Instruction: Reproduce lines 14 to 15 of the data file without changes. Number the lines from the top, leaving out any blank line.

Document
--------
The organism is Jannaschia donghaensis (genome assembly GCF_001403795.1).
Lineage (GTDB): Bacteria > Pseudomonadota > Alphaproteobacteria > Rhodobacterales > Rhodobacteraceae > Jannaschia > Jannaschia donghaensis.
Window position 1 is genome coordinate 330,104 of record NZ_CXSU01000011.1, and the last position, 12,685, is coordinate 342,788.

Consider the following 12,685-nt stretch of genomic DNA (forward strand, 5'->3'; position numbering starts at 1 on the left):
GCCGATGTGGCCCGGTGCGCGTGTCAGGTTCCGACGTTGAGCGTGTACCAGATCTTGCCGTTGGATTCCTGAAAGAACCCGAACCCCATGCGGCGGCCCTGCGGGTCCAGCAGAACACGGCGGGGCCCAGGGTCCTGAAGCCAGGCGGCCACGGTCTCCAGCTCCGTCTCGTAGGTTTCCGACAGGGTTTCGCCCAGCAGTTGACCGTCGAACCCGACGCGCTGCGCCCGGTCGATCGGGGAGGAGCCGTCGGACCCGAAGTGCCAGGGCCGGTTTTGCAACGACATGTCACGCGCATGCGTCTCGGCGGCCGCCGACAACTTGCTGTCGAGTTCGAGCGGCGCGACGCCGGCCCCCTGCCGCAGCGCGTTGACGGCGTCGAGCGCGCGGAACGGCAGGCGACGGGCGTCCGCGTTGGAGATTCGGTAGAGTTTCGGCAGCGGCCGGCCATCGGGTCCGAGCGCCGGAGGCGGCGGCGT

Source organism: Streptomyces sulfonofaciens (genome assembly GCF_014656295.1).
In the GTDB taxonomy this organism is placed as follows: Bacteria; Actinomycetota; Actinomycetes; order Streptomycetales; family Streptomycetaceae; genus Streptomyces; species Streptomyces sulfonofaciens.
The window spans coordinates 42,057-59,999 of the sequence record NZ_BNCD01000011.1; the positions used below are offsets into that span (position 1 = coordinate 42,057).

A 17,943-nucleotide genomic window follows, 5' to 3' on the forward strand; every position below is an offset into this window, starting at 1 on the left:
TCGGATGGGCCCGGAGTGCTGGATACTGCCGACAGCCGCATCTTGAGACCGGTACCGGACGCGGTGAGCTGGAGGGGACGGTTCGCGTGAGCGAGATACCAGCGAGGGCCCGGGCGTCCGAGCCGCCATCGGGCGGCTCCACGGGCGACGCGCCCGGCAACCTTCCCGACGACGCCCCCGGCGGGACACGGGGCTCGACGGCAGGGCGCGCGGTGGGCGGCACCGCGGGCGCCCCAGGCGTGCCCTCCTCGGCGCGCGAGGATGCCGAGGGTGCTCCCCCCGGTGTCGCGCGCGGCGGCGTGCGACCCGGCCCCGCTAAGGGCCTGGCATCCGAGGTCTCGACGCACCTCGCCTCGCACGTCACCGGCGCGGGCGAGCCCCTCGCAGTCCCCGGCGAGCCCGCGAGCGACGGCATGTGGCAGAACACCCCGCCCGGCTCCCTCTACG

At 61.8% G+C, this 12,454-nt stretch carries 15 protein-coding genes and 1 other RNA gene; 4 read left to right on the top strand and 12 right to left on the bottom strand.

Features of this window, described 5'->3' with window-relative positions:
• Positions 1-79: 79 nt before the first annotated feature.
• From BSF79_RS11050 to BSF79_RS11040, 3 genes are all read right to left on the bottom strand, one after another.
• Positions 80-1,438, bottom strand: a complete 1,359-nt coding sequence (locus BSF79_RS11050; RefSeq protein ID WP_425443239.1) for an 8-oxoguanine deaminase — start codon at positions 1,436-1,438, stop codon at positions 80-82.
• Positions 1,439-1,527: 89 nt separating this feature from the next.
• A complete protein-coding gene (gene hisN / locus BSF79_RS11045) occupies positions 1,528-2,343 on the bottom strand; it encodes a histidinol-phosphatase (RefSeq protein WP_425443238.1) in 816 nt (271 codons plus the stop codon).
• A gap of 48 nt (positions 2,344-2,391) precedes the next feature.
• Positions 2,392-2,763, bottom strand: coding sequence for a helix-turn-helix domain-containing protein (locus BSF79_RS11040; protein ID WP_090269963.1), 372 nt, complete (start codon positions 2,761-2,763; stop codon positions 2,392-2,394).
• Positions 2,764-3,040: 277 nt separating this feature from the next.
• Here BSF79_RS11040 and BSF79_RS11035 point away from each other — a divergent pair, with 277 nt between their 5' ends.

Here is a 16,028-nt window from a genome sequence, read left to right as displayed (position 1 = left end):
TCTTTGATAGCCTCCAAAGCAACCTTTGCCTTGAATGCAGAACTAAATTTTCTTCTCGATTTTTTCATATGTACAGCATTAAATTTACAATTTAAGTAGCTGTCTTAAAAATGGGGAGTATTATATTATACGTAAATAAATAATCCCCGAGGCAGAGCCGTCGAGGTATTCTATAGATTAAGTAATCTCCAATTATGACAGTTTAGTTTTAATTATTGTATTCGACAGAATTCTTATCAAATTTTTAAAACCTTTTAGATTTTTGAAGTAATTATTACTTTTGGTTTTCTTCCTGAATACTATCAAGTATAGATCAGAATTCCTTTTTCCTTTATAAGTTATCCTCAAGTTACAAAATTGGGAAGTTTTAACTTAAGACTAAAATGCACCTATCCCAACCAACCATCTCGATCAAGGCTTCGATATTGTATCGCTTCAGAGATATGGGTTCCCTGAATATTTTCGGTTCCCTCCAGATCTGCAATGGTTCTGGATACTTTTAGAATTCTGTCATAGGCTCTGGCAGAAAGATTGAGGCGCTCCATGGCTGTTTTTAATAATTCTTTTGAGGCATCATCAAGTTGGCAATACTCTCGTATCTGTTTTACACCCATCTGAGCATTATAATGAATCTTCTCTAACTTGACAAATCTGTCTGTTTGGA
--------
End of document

• From BSF79_RS11050 to BSF79_RS11040, 3 genes are all read right to left on the bottom strand, one after another.
• Positions 80-1,438, bottom strand: a complete 1,359-nt coding sequence (locus BSF79_RS11050; RefSeq protein ID WP_425443239.1) for an 8-oxoguanine deaminase — start codon at positions 1,436-1,438, stop codon at positions 80-82.